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Retouch Photos

Photo retouching is an area where desktop titans like Photoshop still rule from on high, but some adjustments are possible on the iPad. Although you’re not likely to touch up a portfolio of fashion shots using the iPad alone, it’s possible you’ll want to fix minor blemishes in photos that you plan to share directly from the iPad.


Photogene’s Heal tool fixes errors by cloning related areas of a photo. I recommend zooming the image to make it easier to control how the edits are applied.

  1. Tap the Retouches button to view the Retouches panel.
  2. Tap the Heal button.
  3. Double-tap the area you’d like to fix (4.14). Photogene adds a pair of retouch circles: One covers the area you selected (and is marked with a gray X), and the other copies a nearby area.

    4.14 Identify an area to fix (the scratch above her eye).

  4. Drag the blue anchor points to resize the retouch circle.
  5. Drag the center of either retouch circle to reposition it (4.15).

    4.15 Clone pixels from a nearby area to retouch the spot.

  6. Tap the Done button in the Retouches panel to finish.

TouchRetouch HD

Photogene (and other approaches) samples nearby pixels to apply fixes. Another way to tackle the problem is to make software fill in pixels computationally based on the surrounding area. In Photoshop CS5 and later, Adobe calls this “content-aware” healing. In the app TouchRetouch HD, AdvaSoft uses this type of technology to achieve similar results. It can be especially useful when you need to remove unwanted people or objects from a scene.

In the app, open a photo you’d like to edit, and then do the following:

  1. In the dialog that first appears, pick the resolution at which you’d like to work. Choosing a higher resolution takes longer to process, so if you don’t need the original’s full dimensions, select one of the smaller ones.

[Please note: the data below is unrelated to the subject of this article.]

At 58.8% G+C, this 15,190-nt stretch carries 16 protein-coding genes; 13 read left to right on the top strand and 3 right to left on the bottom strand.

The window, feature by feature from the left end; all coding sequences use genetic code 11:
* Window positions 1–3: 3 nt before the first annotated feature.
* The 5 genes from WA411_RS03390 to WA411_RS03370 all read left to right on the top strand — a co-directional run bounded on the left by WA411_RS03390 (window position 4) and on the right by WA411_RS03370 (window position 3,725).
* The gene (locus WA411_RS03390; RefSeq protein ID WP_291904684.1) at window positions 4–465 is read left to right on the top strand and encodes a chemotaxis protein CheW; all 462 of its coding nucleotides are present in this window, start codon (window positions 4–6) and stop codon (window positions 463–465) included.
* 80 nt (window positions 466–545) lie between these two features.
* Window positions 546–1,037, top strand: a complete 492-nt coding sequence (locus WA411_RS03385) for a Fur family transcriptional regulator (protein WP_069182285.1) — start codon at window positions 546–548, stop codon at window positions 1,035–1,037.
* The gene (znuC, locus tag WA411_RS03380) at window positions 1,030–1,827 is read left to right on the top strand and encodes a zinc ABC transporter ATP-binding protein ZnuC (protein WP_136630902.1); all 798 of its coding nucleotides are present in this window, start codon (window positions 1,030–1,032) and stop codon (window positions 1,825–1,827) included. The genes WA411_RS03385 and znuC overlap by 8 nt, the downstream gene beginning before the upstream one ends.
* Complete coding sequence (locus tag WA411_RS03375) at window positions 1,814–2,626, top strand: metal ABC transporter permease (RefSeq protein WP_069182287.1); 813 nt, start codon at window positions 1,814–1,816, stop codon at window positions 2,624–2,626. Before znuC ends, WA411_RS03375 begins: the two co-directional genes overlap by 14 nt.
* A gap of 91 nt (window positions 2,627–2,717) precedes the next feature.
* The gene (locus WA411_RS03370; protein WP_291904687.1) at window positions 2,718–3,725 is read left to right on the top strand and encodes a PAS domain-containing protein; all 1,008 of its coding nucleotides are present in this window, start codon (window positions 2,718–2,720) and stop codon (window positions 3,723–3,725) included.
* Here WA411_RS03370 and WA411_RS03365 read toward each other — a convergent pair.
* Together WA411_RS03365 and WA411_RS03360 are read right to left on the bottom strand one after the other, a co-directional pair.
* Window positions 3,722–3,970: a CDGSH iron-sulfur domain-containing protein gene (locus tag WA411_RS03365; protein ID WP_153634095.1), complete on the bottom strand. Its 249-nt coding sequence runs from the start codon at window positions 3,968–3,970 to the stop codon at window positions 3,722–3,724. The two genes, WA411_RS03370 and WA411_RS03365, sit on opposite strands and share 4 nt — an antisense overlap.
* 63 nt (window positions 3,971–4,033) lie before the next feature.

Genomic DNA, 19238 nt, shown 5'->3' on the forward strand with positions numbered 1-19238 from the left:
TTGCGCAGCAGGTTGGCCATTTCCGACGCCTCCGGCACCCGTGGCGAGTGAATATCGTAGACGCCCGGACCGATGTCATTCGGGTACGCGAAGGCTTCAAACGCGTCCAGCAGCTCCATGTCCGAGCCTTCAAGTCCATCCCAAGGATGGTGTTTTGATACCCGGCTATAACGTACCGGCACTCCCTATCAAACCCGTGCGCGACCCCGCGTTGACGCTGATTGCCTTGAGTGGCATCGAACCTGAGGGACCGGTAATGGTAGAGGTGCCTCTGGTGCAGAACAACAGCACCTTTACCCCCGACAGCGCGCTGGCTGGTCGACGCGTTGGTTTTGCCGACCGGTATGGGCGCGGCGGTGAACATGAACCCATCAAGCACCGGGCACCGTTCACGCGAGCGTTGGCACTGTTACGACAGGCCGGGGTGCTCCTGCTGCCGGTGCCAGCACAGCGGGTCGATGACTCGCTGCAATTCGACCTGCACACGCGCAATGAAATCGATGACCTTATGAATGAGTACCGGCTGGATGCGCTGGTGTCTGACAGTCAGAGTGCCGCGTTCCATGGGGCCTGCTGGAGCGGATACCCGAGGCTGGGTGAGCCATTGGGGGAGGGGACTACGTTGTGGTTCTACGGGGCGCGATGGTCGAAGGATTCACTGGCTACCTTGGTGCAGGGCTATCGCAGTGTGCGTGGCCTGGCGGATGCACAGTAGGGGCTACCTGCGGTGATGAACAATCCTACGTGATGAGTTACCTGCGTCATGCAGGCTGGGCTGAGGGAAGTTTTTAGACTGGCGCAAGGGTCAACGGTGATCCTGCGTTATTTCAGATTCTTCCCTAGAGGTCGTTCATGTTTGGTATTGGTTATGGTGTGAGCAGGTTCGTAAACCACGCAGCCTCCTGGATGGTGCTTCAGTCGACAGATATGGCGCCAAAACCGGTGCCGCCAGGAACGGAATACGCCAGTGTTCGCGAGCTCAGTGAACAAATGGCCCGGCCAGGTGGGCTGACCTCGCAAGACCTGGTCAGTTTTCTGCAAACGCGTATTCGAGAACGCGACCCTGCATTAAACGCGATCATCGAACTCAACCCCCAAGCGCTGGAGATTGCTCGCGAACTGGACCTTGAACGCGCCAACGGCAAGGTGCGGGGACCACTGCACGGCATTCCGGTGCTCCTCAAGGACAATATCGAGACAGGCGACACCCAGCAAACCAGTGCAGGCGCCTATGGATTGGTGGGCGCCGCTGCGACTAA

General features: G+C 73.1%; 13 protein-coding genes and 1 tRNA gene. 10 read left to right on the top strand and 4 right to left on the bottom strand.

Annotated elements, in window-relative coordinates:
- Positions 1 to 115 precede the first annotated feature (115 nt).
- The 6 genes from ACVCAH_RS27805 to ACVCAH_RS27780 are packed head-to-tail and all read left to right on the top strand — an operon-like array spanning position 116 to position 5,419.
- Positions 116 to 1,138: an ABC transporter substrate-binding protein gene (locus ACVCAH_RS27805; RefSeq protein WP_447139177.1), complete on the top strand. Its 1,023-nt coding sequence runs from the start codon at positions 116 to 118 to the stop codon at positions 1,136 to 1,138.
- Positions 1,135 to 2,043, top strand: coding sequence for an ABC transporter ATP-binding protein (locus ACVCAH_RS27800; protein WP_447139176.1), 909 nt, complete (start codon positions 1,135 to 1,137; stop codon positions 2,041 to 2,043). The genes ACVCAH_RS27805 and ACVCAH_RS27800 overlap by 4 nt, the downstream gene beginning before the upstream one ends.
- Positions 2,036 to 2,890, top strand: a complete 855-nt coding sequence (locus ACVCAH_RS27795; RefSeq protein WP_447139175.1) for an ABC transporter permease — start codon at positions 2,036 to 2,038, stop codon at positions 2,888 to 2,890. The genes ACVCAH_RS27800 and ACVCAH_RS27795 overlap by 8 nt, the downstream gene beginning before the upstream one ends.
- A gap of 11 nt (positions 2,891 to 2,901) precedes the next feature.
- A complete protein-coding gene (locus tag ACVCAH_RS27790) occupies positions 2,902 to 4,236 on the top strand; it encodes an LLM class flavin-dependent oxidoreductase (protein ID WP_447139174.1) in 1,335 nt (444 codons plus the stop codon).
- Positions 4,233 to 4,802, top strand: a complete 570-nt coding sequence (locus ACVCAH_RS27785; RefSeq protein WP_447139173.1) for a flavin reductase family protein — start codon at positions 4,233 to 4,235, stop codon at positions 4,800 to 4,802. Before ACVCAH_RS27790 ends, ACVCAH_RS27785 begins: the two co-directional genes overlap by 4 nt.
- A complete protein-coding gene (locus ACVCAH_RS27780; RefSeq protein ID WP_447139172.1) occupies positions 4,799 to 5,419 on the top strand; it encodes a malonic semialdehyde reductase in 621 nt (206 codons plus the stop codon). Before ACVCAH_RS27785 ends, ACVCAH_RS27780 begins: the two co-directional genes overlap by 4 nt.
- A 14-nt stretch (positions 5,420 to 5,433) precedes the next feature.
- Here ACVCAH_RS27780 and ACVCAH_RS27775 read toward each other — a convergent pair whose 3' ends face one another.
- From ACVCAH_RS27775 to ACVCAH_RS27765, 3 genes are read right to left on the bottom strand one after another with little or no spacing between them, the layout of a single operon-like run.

2. Double-tap the image to zoom to 100%, which makes it easier to define the area to be edited.
  3. Mark an object to remove by selecting the Lasso tool and drawing around it or by selecting the Brush tool and painting over it (4.16). Use the Eraser tool to refine the edges. You don’t need to be too specific about defining the area accurately.


    4.16 As you paint an area to be fixed (in this case, a toy in the background), a preview window appears so you can see the area (which is often obscured by your finger).

  4. When you’ve identified the area, tap the Go button. The object you selected disappears.
  5. If the end result isn’t quite to your liking, try painting over the area again. Or, use the Clone tool to pinpoint a similar source area and then paint over the area you’re trying to fix.
  6. Tap the Save button to save a copy of the photo to your Photo Library, to attach it to an outgoing email, or to share it via Facebook, Flickr, Picasa, or Twitter.
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